The two scenes I wish I could spend more time on is the final battle scene, which turned out just fine by all means. But an extra day would have given us a lot more coverage to work with and let us do a few more cool angles to several shots. Also the main dialog scene between all the kids at the party inside the house was a rush job by every meaning of the word. We kicked through about 20 pages of dialog in only one day of shooting. We did it, it works shockingly great in the film, but more time to at least go at a smoother pace probably would make the scene even better.

Who as a director and writer do you find influential, and how does that influence affect your projects?

Old-school Sam Raimi is definitely a big influence, though his newer films seem out of touch with what made him great that it’s hard to name him as my current go-to writer/director as a muse. But old Sam always had such a fun way to tell stories; regardless of how serious the story was he always told it in a way that made it a good time. Robert Rodriguez, similarly, has a very over the top/comic book feel to his films that really resonates with me. Even his worst films (ex, Shark Boy and Lava Girl) aren’t totally painful to watch.

What geared your life towards film making in the first place?

I’ve always wanted to create stories, it just evolved how over the years. When I was very young, I wanted to write comic books. Then I wanted to write video game scripts. But finally, when I was 12 years old I saw Army of Darkness on the Sci-Fi channel and my fate was forever sealed to making films.

Do you have plans for future works? If so can you please share any information?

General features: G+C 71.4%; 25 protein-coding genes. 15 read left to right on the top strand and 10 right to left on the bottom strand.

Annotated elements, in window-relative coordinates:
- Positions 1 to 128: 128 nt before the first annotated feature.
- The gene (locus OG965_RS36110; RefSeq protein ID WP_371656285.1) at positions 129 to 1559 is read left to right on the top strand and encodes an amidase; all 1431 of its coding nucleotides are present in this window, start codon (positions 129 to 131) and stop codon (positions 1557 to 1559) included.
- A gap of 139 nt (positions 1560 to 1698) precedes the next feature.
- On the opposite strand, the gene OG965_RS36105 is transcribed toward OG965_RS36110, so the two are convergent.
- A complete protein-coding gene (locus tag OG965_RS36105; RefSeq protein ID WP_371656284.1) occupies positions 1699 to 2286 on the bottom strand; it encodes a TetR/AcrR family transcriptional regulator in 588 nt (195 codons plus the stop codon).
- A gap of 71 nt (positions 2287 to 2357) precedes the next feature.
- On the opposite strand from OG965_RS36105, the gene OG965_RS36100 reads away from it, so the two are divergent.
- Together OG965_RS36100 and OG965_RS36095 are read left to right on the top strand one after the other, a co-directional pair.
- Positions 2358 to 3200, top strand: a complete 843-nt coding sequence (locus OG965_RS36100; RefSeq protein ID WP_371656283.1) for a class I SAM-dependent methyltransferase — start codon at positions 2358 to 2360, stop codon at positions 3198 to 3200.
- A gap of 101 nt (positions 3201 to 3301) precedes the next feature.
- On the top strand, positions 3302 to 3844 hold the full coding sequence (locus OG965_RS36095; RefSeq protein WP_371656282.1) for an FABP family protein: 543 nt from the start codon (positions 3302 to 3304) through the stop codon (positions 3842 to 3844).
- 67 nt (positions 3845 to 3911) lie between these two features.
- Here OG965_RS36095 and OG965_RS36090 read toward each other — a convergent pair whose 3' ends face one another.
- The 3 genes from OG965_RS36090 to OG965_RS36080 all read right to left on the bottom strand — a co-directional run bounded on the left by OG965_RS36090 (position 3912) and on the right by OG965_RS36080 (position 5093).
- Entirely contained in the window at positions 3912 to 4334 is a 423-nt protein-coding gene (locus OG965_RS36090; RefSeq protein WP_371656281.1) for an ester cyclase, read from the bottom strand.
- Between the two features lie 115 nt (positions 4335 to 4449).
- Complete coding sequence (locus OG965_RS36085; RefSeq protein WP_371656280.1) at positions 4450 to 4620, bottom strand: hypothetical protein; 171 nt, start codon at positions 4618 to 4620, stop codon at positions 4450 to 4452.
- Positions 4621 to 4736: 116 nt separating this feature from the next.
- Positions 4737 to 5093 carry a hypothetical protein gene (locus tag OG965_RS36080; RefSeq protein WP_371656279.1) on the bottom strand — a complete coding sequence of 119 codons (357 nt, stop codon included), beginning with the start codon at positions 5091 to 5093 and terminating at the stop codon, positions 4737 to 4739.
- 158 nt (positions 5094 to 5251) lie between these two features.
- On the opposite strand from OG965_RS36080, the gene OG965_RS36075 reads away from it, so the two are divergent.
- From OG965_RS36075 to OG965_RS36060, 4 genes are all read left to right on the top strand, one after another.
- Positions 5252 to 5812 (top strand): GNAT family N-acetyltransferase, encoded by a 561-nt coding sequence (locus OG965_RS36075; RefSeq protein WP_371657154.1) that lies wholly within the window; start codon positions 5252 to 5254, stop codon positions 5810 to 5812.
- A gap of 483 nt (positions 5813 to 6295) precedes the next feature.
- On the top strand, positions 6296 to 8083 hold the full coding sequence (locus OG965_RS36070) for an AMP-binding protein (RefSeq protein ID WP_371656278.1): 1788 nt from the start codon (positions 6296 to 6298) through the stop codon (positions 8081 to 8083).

I’m currently in pre-production of two projects. One is my version of a Super Sentai story, I have a plot for an entire feature but I just want to make a five minute concept to see how the world reacts to it (if enough people like it and I can get money together, I’ll make it a feature). The other is a project being Produced by and has its story by Zoltan Zilai (who played Guy in EMD) called “Captain Z vs. The Hillbilly Zombies.” I’m ironing out the plot outline we worked on to streamline it, but as soon as we get a script together we should be shooting it this year.

Where can people buy the Blu-ray/DVD Everyone Must Die!?

The DVD and Blu-Ray are currently on sale at www.everyone-must-die.com and all purchases are free to ship. For anyone in America, EMD was picked up for distribution and you’ll see copies in major stores nationwide on June 18th (date subject to change). So get a blu-ray while you can!

Don’t forget to LIKE Everyone Must Die! on Facebook and show your support!

So, Everyone Must Die! surprised me a lot.  It shamed me into being less arrogant towards genre-comedies, thus opening up a fantastic subgenre for me to delve into.  Thanks Rudzinski!!